Although it is clear that climatic changes can cause species extinctions, it has been far more controversial whether these changes have driven species production in tropical forests. Our work demonstrates that geologically recent climatic changes during the Ice Ages co-incide with species production in several groups of tropical rain forest herbs and trees. For example, the many species of the c. 300 in the neotropical legume tree genus Inga (300 spp.) arose during this time, and we have demonstrated similarly recent speciation of lineages in Aframomum (Zingiberaceae), Begonia and Cyrtandra (Gesneriaceae). Whilst these results cannot prove that climate changes have driven speciation, they are consistent with this idea, and contradict many animal studies that show speciation patterns to have pre-dated the Pleistocene. Over longer temporal scales we have demonstrated that diversification in wet forest restricted African Annonaceae is consistent with their responding to cycles of dry and wet climate during the last thirty million years.
In neotropical seasonally dry forests, we have investigated whether past climate changes have influenced the distribution of tree species characteristic of this biome. We are analysing large floristic inventory datasets gathered by RBGE scientists and collaborators to see if levels of floristic similarity between isolated seasonal forest areas are consistent with recent connections in times of drier climates. In collaboration with Geneva Botanical Garden, we have used molecular population genetic techniques to investigate how the distributions of two widespread South American dry forest tree species (Geoffroea spinosa and Astronium urundeuva) have been generated. In Streptocarpus, we have shown that species ranges in Africa have been heavily influenced by recent historical climate changes.
Recent phylogenetic work on the legume genus Inga has been in collaboration with the ecologists Phyllis Coley and Thomas Kursar (University of Utah, USA and Smithsonian Tropical Research Institute, Panama) who are using Inga as a model for studying the evolutionary ecology of anti-herbivory strategies in tropical plants. Inga species use two strategies to avoid herbivores: some have young leaves that expand and lignify quickly to shorten the time of vulnerability to insect herbivores, but have few chemical defences ("escape strategy"); others have young leaves that expand slowly, but have secondary chemistry that deters herbivores ("defence strategy"). Mapping these strategies onto a resolved phylogeny of Inga species suggests that the evolution of antiherbivory strategies has been associated with the remarkably rapid speciation of the genus. Our work on Inga is now supported by a BBSRC Syntax grant and a US National Science Foundation Diamensions of Biodiversity grant.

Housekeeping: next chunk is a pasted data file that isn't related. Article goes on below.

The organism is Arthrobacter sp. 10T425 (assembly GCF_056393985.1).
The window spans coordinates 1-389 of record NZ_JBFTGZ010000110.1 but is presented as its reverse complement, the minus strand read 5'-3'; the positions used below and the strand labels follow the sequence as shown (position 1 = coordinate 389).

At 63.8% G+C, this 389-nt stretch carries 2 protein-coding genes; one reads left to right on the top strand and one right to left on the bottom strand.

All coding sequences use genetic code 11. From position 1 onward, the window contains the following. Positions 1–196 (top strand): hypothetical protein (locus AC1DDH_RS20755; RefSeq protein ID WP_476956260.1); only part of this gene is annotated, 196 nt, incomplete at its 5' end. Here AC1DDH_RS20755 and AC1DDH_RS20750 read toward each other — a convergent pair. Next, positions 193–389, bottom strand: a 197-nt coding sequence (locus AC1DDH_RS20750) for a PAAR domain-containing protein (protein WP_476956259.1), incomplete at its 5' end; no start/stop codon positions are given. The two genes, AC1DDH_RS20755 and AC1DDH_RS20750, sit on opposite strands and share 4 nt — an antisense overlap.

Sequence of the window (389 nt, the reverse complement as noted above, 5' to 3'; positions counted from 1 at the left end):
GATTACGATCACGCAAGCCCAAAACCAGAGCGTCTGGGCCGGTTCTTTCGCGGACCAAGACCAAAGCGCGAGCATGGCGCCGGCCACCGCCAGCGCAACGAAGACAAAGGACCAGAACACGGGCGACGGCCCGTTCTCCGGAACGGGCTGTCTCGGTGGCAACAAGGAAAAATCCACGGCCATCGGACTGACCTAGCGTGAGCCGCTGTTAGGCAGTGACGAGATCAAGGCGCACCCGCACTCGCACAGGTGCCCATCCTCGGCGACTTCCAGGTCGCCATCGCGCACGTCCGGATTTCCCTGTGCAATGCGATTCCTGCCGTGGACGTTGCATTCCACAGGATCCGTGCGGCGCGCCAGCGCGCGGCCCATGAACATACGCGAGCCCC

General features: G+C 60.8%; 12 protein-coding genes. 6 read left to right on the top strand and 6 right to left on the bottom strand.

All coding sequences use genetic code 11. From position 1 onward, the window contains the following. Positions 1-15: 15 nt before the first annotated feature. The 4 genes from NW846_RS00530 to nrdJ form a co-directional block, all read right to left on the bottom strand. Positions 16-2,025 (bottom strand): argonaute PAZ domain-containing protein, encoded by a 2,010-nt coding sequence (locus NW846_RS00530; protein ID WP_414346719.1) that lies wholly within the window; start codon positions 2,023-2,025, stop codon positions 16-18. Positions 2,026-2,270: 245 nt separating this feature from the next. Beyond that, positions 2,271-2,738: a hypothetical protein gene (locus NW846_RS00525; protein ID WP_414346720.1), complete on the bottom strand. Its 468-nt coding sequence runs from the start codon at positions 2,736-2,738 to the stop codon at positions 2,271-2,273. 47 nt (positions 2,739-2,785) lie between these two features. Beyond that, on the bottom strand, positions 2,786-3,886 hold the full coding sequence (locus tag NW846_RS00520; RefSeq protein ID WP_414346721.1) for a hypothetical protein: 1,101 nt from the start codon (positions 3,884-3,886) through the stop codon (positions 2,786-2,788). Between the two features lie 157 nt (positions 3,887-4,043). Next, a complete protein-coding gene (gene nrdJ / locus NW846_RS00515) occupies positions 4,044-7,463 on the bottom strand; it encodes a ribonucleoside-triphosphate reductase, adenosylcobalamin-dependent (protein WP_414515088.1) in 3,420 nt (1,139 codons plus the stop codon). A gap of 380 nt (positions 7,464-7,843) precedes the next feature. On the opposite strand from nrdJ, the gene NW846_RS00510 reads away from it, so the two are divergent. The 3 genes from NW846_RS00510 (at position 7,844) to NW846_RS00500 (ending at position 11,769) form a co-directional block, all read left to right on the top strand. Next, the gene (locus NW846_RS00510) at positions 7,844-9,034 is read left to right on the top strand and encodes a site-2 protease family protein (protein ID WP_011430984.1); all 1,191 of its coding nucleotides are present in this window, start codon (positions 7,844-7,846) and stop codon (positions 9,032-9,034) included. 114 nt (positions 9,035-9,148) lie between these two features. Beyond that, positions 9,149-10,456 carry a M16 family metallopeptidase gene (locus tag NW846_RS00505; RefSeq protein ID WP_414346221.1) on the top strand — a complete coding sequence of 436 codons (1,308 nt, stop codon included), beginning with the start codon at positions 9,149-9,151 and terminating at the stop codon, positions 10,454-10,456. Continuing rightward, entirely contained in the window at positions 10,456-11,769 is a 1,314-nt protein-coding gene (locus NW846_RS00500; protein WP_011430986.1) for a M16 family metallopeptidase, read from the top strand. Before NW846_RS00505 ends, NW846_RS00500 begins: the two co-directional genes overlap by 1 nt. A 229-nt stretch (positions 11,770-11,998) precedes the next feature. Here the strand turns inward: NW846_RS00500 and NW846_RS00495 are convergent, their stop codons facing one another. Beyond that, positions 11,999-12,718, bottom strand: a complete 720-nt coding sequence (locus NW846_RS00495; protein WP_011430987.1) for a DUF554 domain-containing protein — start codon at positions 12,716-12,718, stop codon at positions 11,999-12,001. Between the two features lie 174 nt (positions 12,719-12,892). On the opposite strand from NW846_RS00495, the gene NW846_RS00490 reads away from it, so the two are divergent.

Auvray, G., Harris, D.J., Richardson, J.E., Newman, M.F. and Särkinen, T.E. In press. Phylogeny and dating of Aframomum (Zingiberaceae). Proceedings of the 4th International Conference on the Comparative Biology of the Monocotyledons. University of Copenhagen.
Caetano, S., D. Prado, R.T. Pennington, S. Beck, A. Oliveira-Filho, R. Spichiger and Y. Naciri. (2008). The history of Seasonally Dry Tropical Forests in eastern South America: inferences from the genetic structure of the tree Astronium urundeuva (Anacardiaceae). Molecular Ecology 17:3147-3159.
Couvreur. T.L.P., L.W. Chatrou, M.S.M. Sosef and J.E. Richardson. (2008). Molecular phylogenetics reveal multiple tertiary vicariance origins of African rain forest trees. BMC Biology 6: 54-63.
Kursar, T.A., Dexter, K.G., Lokvam, J., Pennington R.T., Richardson, J.E., Weber, M.G., Murakami, E, Drake, C., McGregor, R. & Coley, P.D. (2009). The importance of plant-herbivore interactions for diversification and coexistence in the tropical tree genus Inga. Proceedings of the National Academy of Sciences, USA. doi: 10.1073/pnas.0904786106
Hughes, M., Möller, M., Bellstedt, D.U., Edwards, T.J & de Villiers, M. (2005). Refugia, dispersal and divergence across a forest archipelago: a study of Streptocarpus in eastern South Africa. Molecular Ecology, 14: 4415-4426.